- I have read Aronson and am working through Cook. Its quite fascinating to note the total opposite positions they take on certain things. For example, Cook says, about Eddy's time in the army, "If his horsemanship had been elegant before, he must have cut a fine figure after this"...."He had no difficulty mastering the other military skills of an officer". "...in the army, Eddy learned without difficulty" (p.123.) Whereas Aronson says "Prince Eddy showed himself no more of a soldier than a scholar".... "neither at Aldershot, nor at York, nor at the Curragh near Dublin, did Prince Eddy show much interest in soldiering." (p.76-77). "Once his first six months of training were over, prince Eddy seems to have spent almost as much time away from his regiment as with it" (p.78). "His son's continuing backwardness annoyed the Prince of Wales considerably. Prince Eddy's remaining in the Army, he sighed on one occasion, was 'simply a waste of time-and he has not that knowledge even of military subjects which he ought to possess'". (p.78, reffed to pope-hennesy, who both cook and Aronson also quote as Eddy saying he disliked riding training)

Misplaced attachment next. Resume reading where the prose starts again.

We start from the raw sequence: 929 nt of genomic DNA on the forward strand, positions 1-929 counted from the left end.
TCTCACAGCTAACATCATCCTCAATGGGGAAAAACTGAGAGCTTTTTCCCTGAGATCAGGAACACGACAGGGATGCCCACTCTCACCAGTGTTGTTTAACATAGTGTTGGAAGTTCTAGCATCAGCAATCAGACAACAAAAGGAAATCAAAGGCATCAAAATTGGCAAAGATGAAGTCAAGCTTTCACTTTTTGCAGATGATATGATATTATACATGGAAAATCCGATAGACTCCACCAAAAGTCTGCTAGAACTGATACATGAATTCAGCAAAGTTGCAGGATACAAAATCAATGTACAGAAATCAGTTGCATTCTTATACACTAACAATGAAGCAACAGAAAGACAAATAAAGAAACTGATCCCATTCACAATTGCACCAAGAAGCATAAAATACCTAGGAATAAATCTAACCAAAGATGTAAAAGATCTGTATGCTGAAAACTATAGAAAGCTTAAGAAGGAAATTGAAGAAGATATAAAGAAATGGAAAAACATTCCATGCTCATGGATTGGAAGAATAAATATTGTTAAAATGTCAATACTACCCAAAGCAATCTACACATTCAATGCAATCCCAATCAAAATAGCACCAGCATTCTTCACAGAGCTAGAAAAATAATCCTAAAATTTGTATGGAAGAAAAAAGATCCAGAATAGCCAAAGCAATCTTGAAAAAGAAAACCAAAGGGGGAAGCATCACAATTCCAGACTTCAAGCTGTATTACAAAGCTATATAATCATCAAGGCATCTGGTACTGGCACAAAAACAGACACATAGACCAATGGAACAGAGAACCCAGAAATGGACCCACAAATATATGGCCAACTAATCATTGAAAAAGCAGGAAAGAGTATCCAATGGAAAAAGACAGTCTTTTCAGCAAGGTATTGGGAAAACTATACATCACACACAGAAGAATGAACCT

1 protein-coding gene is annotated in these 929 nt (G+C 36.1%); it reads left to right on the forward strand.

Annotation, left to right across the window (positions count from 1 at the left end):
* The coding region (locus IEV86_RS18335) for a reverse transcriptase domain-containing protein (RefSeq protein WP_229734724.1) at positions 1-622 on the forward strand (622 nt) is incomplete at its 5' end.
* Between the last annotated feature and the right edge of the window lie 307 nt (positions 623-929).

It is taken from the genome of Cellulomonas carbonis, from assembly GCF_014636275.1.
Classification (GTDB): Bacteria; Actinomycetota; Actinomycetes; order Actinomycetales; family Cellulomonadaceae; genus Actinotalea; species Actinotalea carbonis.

- Cook remarks that the Duke of Cambridge was shocked by Eddy's lack of knowledge about military matters before he joined the army.(p.123) Aronson remarks Cambridge was asked by the regimental colonel not to ask Eddy to carry out some 'elementary movement' while cambridge was visiting and Eddy was training at Aldershot, because Eddy would have 'not an idea how to do it'. (P.77) Cook mentions brawling and visitng brothels as typical soldierly behaviour, Aronson discusses the common practice of supplementing your meagre income as an ordinary soldier by acting as a male homosexual prostitute. Seems to me both authors have a marked agenda: Aronson's being to draw out the extraordinary degree to which he was involved with gay (in the modern sense) society, Cook's to rehabilitate him as an exceptionally able candidate to be king. Sandpiper (talk) 09:17, 13 September 2014 (UTC)